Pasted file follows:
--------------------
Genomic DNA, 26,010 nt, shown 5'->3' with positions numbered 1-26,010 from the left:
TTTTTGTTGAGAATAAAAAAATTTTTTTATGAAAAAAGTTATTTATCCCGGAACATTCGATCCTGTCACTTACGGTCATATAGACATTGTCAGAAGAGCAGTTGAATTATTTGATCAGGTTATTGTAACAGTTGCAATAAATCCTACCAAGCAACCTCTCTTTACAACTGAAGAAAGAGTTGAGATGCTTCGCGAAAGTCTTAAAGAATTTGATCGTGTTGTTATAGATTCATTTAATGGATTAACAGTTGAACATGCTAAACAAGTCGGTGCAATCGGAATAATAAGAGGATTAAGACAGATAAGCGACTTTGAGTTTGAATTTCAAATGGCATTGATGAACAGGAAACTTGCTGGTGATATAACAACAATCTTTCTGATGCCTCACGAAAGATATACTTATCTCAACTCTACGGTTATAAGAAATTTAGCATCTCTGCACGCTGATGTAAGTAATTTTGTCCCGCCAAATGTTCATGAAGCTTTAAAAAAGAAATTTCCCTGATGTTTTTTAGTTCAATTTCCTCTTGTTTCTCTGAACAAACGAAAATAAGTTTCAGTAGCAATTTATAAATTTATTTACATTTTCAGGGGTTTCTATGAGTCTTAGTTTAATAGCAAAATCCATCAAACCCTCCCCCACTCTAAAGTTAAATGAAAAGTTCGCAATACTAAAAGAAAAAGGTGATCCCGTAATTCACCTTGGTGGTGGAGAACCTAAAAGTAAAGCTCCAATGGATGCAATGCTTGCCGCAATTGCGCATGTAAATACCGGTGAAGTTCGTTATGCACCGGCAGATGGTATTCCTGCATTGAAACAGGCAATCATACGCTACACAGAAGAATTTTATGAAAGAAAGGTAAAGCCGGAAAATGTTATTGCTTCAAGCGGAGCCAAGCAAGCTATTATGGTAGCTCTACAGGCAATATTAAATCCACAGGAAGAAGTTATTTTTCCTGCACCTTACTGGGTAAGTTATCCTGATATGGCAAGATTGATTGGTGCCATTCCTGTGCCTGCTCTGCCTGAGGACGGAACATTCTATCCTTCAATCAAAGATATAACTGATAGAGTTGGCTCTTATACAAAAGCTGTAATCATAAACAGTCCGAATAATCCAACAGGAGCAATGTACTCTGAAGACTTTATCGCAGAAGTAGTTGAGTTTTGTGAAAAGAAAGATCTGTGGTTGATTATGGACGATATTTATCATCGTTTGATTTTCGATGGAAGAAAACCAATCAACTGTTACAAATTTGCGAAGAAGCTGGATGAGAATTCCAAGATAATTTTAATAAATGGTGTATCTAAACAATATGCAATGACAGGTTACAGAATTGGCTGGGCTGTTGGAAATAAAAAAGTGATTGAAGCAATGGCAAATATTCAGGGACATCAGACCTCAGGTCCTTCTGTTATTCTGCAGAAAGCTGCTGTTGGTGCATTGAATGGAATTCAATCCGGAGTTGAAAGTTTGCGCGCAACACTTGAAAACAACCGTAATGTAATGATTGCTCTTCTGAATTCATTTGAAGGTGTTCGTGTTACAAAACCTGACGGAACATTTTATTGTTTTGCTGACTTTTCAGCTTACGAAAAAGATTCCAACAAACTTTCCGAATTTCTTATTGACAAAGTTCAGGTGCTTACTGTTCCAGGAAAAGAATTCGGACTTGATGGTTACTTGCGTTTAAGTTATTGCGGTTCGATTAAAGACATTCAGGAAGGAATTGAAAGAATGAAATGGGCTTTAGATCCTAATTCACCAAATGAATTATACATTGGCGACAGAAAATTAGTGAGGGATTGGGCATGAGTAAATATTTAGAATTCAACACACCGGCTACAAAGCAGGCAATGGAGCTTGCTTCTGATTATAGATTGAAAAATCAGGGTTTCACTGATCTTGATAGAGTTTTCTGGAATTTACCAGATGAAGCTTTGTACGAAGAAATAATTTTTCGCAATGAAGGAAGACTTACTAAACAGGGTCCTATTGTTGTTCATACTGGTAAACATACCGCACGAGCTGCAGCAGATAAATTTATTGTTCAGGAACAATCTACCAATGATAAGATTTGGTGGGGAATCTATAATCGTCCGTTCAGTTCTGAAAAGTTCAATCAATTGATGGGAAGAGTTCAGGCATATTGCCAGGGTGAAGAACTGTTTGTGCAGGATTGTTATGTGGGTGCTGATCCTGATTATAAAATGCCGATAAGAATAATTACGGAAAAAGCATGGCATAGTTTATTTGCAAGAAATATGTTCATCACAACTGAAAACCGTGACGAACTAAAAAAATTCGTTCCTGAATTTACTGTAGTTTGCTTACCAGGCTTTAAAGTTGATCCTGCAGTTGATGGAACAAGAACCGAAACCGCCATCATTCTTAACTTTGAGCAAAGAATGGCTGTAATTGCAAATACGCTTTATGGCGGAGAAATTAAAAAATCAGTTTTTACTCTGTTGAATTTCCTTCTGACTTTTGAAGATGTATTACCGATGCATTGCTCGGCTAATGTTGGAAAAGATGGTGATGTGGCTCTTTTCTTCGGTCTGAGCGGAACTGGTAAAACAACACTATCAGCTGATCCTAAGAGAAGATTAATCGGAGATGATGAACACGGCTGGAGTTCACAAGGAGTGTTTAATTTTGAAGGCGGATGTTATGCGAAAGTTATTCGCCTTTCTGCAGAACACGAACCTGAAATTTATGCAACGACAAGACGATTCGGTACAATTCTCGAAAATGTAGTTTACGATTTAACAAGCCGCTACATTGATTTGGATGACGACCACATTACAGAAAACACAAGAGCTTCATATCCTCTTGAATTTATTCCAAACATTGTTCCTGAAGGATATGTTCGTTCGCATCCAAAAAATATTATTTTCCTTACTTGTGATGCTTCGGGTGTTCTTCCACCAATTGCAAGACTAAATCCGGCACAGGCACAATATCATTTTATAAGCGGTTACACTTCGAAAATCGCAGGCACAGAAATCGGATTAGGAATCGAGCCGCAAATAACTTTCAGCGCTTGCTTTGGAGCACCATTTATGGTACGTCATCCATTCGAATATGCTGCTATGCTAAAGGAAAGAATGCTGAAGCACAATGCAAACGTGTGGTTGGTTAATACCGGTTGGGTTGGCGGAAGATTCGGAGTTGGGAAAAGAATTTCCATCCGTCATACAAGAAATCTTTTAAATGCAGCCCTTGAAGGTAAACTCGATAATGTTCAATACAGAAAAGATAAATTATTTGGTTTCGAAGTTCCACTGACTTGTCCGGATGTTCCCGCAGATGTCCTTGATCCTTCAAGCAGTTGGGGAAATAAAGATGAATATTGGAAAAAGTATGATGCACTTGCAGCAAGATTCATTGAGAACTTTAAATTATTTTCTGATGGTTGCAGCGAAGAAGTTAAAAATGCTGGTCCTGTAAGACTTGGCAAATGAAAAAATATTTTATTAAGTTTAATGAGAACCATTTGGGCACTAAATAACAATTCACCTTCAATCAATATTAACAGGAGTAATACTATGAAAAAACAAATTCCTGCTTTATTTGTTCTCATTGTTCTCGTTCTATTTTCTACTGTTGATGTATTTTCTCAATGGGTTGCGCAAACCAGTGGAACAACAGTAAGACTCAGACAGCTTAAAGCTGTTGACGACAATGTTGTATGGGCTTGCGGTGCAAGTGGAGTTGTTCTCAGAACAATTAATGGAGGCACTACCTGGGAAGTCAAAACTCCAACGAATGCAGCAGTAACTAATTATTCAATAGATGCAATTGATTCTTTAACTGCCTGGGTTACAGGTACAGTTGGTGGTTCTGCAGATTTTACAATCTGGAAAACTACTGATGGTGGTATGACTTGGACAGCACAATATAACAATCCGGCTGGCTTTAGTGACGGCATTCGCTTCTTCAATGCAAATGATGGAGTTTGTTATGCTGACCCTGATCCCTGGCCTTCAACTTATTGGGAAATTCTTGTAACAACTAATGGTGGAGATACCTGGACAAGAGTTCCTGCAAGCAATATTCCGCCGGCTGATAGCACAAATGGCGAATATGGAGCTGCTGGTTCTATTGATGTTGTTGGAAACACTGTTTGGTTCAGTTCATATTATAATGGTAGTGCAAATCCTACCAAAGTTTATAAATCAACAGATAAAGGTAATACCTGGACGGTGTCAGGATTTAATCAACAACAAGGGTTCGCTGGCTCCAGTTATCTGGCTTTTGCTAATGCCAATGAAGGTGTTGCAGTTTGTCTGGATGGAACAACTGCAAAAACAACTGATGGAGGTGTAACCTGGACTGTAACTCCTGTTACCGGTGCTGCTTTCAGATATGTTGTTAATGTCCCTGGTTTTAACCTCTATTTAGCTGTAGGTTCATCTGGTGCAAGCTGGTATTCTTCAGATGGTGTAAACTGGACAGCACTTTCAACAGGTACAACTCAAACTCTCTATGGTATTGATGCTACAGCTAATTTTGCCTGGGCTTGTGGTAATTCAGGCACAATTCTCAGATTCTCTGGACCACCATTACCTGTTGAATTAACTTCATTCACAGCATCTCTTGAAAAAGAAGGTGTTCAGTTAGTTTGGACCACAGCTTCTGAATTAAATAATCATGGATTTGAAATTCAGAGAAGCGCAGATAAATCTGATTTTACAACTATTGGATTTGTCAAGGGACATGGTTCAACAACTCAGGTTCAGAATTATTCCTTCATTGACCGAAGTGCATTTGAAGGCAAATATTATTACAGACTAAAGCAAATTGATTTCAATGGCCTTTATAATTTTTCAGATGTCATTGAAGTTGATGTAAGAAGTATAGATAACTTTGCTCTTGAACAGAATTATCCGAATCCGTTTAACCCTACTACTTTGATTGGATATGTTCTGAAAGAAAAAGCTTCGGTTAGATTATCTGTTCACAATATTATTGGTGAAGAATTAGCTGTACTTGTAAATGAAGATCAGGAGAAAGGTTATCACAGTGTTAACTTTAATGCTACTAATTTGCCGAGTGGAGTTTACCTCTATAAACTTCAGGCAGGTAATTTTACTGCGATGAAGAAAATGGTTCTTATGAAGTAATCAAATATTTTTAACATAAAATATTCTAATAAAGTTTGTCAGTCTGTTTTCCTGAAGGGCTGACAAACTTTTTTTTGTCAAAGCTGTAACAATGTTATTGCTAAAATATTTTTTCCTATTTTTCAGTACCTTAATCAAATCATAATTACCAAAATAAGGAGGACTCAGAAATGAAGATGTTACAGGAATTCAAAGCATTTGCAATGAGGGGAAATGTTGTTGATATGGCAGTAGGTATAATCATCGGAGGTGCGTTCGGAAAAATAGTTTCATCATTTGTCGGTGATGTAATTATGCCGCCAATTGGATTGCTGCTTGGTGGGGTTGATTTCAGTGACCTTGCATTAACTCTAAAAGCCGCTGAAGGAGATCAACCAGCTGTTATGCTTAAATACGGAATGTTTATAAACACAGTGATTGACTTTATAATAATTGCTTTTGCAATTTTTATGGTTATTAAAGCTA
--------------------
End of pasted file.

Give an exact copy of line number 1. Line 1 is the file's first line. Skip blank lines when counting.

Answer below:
Genomic DNA, 26,010 nt, shown 5'->3' with positions numbered 1-26,010 from the left: